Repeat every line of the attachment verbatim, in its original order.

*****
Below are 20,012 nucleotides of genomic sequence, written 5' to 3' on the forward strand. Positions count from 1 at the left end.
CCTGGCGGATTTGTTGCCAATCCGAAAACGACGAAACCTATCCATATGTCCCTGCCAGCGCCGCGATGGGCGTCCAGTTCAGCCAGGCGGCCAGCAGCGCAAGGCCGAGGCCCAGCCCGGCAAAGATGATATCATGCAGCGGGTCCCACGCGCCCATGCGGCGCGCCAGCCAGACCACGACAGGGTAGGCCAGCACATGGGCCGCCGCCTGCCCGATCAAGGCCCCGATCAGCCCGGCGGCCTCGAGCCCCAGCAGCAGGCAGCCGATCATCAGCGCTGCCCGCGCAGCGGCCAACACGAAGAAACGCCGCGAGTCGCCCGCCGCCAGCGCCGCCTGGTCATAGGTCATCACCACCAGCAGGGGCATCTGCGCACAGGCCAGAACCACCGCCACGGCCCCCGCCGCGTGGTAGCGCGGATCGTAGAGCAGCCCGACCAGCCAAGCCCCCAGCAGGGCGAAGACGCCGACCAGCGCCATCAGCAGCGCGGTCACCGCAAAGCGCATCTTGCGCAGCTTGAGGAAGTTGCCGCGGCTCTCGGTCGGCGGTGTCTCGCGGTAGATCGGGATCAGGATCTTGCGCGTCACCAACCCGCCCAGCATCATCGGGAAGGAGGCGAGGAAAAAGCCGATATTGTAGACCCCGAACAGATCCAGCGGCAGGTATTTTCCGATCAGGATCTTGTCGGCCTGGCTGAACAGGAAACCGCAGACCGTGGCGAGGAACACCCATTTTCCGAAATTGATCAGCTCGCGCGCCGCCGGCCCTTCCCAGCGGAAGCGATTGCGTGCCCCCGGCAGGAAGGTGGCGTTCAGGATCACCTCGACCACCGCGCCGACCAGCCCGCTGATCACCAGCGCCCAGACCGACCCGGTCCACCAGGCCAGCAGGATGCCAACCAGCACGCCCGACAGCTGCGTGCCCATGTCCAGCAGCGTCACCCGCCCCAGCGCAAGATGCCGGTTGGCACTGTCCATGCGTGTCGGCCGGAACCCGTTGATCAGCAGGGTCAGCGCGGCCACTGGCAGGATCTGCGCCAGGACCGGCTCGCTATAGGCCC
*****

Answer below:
Below are 20,012 nucleotides of genomic sequence, written 5' to 3' on the forward strand. Positions count from 1 at the left end.
CCTGGCGGATTTGTTGCCAATCCGAAAACGACGAAACCTATCCATATGTCCCTGCCAGCGCCGCGATGGGCGTCCAGTTCAGCCAGGCGGCCAGCAGCGCAAGGCCGAGGCCCAGCCCGGCAAAGATGATATCATGCAGCGGGTCCCACGCGCCCATGCGGCGCGCCAGCCAGACCACGACAGGGTAGGCCAGCACATGGGCCGCCGCCTGCCCGATCAAGGCCCCGATCAGCCCGGCGGCCTCGAGCCCCAGCAGCAGGCAGCCGATCATCAGCGCTGCCCGCGCAGCGGCCAACACGAAGAAACGCCGCGAGTCGCCCGCCGCCAGCGCCGCCTGGTCATAGGTCATCACCACCAGCAGGGGCATCTGCGCACAGGCCAGAACCACCGCCACGGCCCCCGCCGCGTGGTAGCGCGGATCGTAGAGCAGCCCGACCAGCCAAGCCCCCAGCAGGGCGAAGACGCCGACCAGCGCCATCAGCAGCGCGGTCACCGCAAAGCGCATCTTGCGCAGCTTGAGGAAGTTGCCGCGGCTCTCGGTCGGCGGTGTCTCGCGGTAGATCGGGATCAGGATCTTGCGCGTCACCAACCCGCCCAGCATCATCGGGAAGGAGGCGAGGAAAAAGCCGATATTGTAGACCCCGAACAGATCCAGCGGCAGGTATTTTCCGATCAGGATCTTGTCGGCCTGGCTGAACAGGAAACCGCAGACCGTGGCGAGGAACACCCATTTTCCGAAATTGATCAGCTCGCGCGCCGCCGGCCCTTCCCAGCGGAAGCGATTGCGTGCCCCCGGCAGGAAGGTGGCGTTCAGGATCACCTCGACCACCGCGCCGACCAGCCCGCTGATCACCAGCGCCCAGACCGACCCGGTCCACCAGGCCAGCAGGATGCCAACCAGCACGCCCGACAGCTGCGTGCCCATGTCCAGCAGCGTCACCCGCCCCAGCGCAAGATGCCGGTTGGCACTGTCCATGCGTGTCGGCCGGAACCCGTTGATCAGCAGGGTCAGCGCGGCCACTGGCAGGATCTGCGCCAGGACCGGCTCGCTATAGGCCC